As mentioned in my first blog post, I work as a development team manager at a software company. We develop a collaborative framework which is the base of some main products. The team working on the applications consists out of some developers, configurators and designers. They all work on our framework and the various products.

You get something like this:

Team_products

 

We did already work on an agile way of software development, but we needed a better way to manage the process, to create structure and overview. All this using a time-boxed iterative approach. So we did some research on Scrum. From what we’ve read and learned about it, this was the way to go. 

Scrum its use has focused on the management of software development projects, and it can be used to run software maintenance teams or as a general project/program management approach.

Scrum

On the exact moment that we wanted to implement Scrum, Visual Studio 2010 (our development software) released a Scrum process template, perfect! This process template is a great way to define a product backlog, create sprints, work-items, test cases, a burn down chart ..

So we had a decent tool, we had a great product backlog with lots of amazing new features to be implemented, we had a good team, we did standup-meetings in the morning, sprints were defined.. Off we were…  

 

But after a while, things did not work out as planned. That’s why:

  1. There are too many projects and custom client-solutions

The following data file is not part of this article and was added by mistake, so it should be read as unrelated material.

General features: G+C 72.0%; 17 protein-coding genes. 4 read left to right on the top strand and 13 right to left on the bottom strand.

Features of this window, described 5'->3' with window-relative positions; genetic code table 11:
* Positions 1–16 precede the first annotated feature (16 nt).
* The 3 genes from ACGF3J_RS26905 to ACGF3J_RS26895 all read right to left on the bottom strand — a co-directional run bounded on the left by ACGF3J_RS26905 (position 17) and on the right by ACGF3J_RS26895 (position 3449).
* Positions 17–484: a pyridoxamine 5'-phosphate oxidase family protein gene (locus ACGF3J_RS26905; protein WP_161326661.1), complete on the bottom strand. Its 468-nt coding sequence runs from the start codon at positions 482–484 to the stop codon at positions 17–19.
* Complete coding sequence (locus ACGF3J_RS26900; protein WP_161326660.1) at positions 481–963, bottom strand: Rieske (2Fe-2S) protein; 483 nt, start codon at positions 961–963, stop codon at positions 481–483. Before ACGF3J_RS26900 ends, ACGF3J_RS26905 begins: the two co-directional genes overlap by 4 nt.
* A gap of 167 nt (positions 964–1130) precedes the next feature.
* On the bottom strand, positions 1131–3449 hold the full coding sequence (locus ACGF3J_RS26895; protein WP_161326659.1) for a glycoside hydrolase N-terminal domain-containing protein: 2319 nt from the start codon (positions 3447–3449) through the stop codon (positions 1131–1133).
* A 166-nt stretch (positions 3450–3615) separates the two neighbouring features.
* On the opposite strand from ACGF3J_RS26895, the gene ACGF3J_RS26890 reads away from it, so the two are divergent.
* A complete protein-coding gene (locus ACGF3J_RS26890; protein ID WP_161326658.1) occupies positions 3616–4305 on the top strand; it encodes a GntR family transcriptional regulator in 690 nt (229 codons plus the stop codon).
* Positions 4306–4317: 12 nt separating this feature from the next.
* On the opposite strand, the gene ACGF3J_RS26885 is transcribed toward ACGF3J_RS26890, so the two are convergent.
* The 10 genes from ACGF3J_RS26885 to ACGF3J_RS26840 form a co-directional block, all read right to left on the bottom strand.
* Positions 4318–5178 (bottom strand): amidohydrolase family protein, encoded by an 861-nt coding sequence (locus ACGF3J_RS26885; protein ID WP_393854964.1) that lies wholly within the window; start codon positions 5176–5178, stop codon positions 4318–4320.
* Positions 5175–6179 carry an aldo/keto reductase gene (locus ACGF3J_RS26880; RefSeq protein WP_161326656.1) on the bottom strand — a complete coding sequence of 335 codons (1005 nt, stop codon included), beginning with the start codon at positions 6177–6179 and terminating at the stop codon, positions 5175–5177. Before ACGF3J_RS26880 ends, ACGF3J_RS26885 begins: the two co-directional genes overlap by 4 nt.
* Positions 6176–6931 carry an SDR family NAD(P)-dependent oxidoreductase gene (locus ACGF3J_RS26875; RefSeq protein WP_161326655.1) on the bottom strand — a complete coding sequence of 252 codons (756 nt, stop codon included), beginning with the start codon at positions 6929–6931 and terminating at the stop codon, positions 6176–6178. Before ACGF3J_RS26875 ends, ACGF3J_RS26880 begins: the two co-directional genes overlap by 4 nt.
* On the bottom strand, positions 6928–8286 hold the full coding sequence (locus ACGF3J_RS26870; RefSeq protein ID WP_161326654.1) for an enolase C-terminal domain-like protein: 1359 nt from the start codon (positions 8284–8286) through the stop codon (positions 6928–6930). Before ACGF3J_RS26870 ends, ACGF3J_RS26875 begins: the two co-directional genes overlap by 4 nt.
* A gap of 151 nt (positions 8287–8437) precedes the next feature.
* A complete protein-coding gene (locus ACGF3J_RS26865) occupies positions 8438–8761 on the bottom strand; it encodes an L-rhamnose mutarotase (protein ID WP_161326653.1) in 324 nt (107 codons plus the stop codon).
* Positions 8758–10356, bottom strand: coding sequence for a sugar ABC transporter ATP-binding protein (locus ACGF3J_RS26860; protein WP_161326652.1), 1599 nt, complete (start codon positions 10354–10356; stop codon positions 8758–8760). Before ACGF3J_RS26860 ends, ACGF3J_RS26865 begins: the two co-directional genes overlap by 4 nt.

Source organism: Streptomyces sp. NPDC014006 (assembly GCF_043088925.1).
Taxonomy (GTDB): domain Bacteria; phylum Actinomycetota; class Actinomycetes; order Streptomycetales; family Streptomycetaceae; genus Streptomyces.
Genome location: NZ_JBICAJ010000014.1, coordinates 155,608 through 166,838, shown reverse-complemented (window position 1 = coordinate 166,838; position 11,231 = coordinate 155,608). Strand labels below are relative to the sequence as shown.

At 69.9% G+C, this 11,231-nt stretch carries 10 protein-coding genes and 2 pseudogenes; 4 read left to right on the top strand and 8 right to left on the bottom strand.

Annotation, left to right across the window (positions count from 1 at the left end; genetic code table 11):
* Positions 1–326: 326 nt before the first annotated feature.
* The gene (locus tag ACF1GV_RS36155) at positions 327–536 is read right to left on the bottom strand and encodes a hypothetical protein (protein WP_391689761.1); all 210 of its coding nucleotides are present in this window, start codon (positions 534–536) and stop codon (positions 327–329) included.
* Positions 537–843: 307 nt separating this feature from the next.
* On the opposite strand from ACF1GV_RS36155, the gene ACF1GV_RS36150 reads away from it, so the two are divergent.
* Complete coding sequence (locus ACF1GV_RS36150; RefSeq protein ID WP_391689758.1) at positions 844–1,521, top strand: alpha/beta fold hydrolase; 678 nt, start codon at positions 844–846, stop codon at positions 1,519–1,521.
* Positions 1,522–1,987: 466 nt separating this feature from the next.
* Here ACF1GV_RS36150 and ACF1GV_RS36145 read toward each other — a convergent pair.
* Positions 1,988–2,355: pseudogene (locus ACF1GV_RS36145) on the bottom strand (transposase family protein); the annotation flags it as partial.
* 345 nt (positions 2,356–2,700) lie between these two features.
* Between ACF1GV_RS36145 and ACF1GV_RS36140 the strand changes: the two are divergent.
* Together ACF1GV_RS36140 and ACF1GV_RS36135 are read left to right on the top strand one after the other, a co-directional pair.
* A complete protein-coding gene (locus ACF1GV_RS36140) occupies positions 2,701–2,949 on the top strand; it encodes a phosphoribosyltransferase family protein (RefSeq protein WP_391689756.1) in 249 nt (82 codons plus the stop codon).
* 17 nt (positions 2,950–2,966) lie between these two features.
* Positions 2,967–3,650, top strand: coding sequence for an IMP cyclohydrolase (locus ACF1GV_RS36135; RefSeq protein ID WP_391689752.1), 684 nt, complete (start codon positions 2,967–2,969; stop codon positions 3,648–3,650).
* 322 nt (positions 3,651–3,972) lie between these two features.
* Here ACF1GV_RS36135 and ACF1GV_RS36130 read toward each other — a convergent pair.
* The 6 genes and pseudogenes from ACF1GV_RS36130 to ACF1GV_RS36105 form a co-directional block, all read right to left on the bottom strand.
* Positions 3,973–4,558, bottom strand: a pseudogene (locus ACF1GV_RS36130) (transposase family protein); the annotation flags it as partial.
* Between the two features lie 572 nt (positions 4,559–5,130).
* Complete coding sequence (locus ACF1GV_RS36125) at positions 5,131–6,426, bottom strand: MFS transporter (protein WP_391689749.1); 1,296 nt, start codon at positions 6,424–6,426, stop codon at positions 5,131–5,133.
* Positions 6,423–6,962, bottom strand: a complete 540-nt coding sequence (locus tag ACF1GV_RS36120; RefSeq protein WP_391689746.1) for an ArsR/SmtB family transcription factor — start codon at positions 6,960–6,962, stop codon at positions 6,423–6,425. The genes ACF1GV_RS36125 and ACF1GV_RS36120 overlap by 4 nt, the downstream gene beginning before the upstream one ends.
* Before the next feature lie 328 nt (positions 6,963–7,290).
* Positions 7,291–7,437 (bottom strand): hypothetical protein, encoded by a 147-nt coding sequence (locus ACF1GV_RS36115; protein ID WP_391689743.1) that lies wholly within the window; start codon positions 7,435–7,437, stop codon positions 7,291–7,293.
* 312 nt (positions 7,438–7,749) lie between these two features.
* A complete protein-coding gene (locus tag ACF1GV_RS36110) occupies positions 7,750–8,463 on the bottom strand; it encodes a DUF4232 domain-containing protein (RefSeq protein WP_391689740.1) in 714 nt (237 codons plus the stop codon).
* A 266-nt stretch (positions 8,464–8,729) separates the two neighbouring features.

2. Our team is too small to focus on the sprint for each project
  3. Sprints take much more time to complete than planned.
  4. Every team member is working on all projects at random, it’s hard to ‘focus’ on the defined sprints.
  5. Sprints are influenced by clients. Client requests have a higher priority than the sprints
  6. There was not enough discipline for the daily standup-meetings
  7. In general, time boxed iterations do not work for our -type- of work
  8. Our sprints are mostly event driven, instead of time driven

My personal opinions:

  1. It’s definitely not the fault of the tool, which is awesome
  2. We have to combine big feature development with custom client-development, support and maintenance
  3. There are too many Work In Progress items at a time
  4. The best solution is to stop using Scrum

 

We’re currently looking into another solution which will suit us better. I’m talking about Kanban, but more about that in a later blogpost.

Any suggestions and experiences are welcome, just post a comment!